Obesity – Associated problems

Obesity – Associated health problems

PREVIOUS                 NEXT

Obesity – Associated health problems

serious health problems related to obesity.
Obesity increases the likelihood of developing serious health problems such as
1) Type 2 diabetes
2) Elevated/ high blood pressure
3) Increased blood cholesterol levels that contribute to a disease called atherosclerosis. The latter is associated with fatty deposits accumulating on the insides of arteries which itself can then lead to an increased risk of stroke, and in the case of arteries that feed the heart can result in coronary heart disease
4) Asthma, which is associated with episodes of a person finding it difficult to breath.
5) A number of different cancers that include bowel breast and womb cancer
6) Gastro-oesophageal reflux disease (GORD) which can result in acid moving from the stomach into the oesophagus which results in heartburn and also damage to the lining of the oesophagus
7) Gall stones these form in the gallbladder as a result of excess cholesterol leading to the formation of small stones
8) The ability to conceive
9) Osteoarthritis, which is when a persons joints become painful and stiff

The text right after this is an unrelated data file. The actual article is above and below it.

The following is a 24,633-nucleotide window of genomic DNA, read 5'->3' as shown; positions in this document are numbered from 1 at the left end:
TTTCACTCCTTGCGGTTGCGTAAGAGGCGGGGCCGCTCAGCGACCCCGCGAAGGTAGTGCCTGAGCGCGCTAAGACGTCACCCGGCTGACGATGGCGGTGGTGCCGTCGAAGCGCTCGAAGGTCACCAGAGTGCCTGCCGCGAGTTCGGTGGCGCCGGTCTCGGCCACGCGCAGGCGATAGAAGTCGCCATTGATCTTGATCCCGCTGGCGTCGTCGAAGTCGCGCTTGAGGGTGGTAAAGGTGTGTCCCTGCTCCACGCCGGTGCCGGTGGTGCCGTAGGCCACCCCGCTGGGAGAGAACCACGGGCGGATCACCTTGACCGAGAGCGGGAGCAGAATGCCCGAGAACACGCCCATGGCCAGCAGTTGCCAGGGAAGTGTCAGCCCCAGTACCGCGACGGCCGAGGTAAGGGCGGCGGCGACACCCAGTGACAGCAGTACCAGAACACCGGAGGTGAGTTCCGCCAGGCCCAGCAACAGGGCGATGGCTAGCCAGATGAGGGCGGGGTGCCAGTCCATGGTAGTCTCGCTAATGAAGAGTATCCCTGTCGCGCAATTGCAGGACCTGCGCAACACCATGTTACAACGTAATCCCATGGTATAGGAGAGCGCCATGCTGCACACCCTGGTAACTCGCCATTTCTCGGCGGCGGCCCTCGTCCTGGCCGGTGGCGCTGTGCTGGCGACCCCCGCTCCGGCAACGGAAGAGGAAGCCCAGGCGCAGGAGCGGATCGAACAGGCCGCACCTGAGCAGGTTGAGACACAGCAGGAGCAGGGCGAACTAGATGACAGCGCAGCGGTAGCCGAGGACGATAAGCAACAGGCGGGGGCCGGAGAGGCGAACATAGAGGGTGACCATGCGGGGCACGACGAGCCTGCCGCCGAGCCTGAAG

10) Sleep apnoea, which is when a person momentarily struggles to breath when sleeping some of the consequences of this is that a person has a disrupted sleep that leads to tiredness during the day as well as causing an increased risk of developing elevated blood pressure and heart disease
11) Development of certain types of liver and kidney disease
12) Complications during pregnancy which may include gestational diabetes or pre-eclampsia. Gestational diabetes results in high blood glucose levels during pregnancy that can present a risk to mother and baby. Pre-eclampsia is a risk to pregnant women particularly after 20 weeks+ or at the point of childbirth.
13) Depending on the level of obesity there is an impact on life expectancy where it can be reduced on average between 3-10 years. Data shows that being overweight or obese has contributed to at least 8% of deaths in Europe. 

The importance of perseverance

Just as it takes time to gain large amounts of weight, it also takes time to lose weight therefore perseverance to new eating habits and lifestyle changes requires perseverance and commitment the good news is that support structures available within the NHS to help people reach healthy body weights. If you need support please contact your GP for advice

Strategies such as being aware of your weight through regular monitoring and setting yourself weight loss goals that are realistic can be a useful way forward
The good news is that even small decreases in body weight for example 3% of your weight before you started to try and lose weight can make a significantly improvement to health outcomes in the form of reducing the likelihood of developing serious diseases such as diabetes and heart disease.